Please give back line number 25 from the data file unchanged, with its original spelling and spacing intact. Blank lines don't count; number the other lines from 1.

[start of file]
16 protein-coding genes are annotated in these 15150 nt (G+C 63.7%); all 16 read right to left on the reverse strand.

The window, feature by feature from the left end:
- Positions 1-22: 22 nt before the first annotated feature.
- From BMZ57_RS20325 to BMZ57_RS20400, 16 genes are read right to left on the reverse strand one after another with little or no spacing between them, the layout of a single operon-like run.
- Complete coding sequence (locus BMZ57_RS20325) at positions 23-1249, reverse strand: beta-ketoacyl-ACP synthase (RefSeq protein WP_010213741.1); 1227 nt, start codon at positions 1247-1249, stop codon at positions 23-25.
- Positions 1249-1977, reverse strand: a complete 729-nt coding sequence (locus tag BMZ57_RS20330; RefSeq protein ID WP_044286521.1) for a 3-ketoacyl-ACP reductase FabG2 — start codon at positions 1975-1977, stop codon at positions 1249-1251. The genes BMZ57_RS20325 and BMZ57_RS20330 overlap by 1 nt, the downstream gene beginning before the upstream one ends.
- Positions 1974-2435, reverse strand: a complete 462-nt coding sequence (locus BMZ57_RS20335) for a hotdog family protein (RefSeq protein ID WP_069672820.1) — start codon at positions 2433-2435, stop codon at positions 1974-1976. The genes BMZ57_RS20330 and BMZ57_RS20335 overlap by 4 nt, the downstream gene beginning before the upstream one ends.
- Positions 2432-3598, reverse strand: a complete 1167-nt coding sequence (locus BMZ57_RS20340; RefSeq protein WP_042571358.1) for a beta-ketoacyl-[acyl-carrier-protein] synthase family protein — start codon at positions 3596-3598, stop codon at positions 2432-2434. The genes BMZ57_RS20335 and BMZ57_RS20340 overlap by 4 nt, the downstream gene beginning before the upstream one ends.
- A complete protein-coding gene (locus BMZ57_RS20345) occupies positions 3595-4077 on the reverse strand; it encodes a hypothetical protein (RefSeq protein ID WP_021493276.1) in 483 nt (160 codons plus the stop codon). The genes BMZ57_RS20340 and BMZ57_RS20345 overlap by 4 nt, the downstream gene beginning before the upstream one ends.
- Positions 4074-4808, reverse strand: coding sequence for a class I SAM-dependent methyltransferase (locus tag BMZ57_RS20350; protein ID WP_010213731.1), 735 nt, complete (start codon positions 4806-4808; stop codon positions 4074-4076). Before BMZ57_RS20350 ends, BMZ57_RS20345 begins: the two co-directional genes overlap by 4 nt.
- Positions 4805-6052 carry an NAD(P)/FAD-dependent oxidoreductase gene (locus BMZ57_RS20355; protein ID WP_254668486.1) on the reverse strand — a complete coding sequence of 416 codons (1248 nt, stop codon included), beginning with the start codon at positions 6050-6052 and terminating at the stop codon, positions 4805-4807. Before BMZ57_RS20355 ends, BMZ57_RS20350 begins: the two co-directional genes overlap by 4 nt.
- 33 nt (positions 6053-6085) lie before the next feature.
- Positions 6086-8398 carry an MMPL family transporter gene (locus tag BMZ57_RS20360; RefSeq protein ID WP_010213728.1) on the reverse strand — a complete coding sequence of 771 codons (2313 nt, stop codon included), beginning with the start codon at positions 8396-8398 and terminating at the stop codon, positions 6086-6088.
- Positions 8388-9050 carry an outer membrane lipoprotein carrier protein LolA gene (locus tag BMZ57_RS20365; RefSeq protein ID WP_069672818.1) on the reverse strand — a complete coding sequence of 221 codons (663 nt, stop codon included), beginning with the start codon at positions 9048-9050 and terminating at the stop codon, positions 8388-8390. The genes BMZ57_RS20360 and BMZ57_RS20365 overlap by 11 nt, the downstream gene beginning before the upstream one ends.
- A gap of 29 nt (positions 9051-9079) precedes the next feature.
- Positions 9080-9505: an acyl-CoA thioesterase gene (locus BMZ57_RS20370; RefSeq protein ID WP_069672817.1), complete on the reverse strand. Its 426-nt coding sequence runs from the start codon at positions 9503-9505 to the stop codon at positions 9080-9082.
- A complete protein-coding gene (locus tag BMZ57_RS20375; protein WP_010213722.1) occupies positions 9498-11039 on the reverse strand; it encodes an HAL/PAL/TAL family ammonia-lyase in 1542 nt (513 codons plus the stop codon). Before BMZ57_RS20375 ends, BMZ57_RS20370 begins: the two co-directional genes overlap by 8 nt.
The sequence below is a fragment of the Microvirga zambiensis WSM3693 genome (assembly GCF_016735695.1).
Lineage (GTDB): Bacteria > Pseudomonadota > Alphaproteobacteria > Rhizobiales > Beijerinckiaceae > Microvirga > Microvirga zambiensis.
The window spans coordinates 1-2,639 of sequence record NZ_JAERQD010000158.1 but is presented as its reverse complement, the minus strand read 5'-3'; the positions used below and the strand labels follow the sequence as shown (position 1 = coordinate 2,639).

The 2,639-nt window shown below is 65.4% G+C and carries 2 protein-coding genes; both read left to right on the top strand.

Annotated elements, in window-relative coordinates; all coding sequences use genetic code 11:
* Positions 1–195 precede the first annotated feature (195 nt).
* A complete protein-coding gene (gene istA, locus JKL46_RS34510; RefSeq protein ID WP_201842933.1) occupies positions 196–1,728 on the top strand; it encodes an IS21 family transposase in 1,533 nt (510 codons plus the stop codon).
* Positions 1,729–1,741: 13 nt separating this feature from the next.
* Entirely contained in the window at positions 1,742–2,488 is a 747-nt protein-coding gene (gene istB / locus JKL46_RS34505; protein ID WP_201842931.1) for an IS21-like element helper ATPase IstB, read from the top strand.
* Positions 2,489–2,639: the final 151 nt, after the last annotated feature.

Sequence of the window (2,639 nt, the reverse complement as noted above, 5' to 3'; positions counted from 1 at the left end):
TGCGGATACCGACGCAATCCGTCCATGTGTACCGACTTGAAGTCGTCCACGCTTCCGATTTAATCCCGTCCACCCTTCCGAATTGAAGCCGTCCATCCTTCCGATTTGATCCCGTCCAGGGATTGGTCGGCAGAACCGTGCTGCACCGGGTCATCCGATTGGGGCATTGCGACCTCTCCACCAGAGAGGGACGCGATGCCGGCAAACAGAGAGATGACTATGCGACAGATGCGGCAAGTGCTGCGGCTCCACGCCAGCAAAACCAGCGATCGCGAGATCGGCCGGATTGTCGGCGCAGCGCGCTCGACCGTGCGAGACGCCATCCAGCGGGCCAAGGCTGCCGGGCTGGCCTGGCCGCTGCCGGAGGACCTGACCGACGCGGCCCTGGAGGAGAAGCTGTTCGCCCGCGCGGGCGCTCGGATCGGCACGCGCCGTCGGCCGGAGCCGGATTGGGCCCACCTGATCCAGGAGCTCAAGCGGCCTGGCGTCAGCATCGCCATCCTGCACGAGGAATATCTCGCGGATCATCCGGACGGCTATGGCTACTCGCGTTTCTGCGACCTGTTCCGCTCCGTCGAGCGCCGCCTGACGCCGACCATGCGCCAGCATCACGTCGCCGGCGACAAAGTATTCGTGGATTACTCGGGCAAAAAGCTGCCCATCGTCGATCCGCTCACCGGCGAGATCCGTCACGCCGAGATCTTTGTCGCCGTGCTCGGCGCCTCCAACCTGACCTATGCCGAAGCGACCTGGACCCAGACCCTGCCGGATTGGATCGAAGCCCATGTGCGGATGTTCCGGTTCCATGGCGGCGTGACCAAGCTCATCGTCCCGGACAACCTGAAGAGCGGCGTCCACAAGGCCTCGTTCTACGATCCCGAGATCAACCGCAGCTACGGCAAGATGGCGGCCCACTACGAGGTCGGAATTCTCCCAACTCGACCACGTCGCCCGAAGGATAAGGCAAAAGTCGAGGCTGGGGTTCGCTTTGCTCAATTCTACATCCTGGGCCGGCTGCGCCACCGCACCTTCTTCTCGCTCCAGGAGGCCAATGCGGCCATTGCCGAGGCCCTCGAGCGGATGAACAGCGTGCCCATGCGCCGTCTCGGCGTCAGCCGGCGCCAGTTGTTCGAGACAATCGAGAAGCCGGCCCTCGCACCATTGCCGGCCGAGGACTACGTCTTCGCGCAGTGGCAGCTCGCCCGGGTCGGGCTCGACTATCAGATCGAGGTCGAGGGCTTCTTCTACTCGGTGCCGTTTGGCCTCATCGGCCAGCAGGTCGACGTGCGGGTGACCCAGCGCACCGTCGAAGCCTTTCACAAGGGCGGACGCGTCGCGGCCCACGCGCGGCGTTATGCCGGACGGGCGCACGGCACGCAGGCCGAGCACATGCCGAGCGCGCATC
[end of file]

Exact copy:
* Positions 1,729–1,741: 13 nt separating this feature from the next.